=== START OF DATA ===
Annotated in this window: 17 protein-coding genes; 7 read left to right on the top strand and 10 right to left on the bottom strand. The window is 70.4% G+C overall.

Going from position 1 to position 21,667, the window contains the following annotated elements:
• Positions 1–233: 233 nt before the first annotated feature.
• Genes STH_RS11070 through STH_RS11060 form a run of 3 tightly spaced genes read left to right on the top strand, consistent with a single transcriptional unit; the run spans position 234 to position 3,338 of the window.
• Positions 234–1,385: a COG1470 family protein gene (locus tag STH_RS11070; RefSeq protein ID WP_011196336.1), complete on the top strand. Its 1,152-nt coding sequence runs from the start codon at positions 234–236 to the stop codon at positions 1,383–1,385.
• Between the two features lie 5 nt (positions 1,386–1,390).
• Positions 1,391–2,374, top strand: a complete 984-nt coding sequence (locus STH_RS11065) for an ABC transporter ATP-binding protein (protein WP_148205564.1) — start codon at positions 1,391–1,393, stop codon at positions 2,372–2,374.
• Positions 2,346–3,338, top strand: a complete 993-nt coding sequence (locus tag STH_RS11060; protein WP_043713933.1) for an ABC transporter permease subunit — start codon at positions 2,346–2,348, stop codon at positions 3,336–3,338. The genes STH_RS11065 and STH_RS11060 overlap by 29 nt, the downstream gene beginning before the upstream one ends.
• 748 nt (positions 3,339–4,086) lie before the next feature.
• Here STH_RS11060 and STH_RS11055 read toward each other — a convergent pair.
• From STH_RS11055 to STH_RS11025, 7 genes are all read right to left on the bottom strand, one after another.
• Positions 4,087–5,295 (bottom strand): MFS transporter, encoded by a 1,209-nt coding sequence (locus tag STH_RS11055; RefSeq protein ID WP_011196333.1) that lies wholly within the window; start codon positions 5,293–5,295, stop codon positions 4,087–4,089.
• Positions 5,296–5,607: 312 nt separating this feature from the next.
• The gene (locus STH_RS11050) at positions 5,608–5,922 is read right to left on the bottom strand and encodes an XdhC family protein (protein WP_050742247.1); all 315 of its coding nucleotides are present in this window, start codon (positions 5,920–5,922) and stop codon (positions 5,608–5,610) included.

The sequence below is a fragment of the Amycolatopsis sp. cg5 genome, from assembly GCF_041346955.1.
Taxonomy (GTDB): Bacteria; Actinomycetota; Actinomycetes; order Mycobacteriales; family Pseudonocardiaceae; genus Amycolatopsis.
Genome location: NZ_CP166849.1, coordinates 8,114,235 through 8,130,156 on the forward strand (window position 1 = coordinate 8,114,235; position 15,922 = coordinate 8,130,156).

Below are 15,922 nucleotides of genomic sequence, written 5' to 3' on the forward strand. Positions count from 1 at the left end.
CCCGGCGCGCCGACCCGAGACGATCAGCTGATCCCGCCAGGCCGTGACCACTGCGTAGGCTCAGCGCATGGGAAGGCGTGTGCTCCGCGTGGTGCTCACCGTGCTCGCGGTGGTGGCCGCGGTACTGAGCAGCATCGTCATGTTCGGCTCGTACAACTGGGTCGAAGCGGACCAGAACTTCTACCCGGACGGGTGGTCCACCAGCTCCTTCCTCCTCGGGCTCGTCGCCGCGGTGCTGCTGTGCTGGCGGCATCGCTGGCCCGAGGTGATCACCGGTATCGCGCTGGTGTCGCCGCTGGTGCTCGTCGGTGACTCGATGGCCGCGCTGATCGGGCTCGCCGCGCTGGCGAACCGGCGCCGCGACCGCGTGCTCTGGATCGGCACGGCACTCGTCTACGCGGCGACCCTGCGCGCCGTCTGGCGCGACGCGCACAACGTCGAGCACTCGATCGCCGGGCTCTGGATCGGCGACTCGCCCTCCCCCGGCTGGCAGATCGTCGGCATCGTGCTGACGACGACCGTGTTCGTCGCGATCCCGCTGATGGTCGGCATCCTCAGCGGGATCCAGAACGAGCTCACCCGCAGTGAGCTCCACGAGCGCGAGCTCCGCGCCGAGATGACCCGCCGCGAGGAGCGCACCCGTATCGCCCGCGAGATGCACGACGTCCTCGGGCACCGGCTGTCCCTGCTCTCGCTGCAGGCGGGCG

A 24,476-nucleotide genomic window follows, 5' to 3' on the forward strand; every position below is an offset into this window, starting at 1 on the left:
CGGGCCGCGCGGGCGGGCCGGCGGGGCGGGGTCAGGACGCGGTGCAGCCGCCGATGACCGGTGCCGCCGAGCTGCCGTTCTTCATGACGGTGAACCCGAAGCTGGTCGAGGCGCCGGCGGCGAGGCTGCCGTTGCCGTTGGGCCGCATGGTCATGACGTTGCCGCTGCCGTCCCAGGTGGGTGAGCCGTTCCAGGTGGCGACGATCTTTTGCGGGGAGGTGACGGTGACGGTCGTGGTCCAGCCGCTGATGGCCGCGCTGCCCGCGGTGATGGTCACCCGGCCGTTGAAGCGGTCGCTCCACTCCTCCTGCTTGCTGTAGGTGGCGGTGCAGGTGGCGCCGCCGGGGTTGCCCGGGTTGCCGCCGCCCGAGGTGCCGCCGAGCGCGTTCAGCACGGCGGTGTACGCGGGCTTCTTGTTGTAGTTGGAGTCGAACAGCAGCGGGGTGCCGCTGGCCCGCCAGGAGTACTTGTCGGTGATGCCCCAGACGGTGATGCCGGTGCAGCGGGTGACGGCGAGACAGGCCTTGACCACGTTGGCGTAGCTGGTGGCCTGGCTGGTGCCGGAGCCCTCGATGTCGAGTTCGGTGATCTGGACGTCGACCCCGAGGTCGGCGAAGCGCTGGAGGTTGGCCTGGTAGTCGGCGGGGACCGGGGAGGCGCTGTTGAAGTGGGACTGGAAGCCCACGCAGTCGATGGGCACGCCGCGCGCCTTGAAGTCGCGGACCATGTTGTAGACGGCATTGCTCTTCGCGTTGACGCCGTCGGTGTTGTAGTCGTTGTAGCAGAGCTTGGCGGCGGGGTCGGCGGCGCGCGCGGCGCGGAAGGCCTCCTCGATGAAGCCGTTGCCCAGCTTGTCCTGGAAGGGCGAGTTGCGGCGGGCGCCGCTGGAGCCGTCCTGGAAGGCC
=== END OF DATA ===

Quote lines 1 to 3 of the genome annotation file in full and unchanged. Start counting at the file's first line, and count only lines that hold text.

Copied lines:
Annotated in this window: 17 protein-coding genes; 7 read left to right on the top strand and 10 right to left on the bottom strand. The window is 70.4% G+C overall.

Going from position 1 to position 21,667, the window contains the following annotated elements:
• Positions 1–233: 233 nt before the first annotated feature.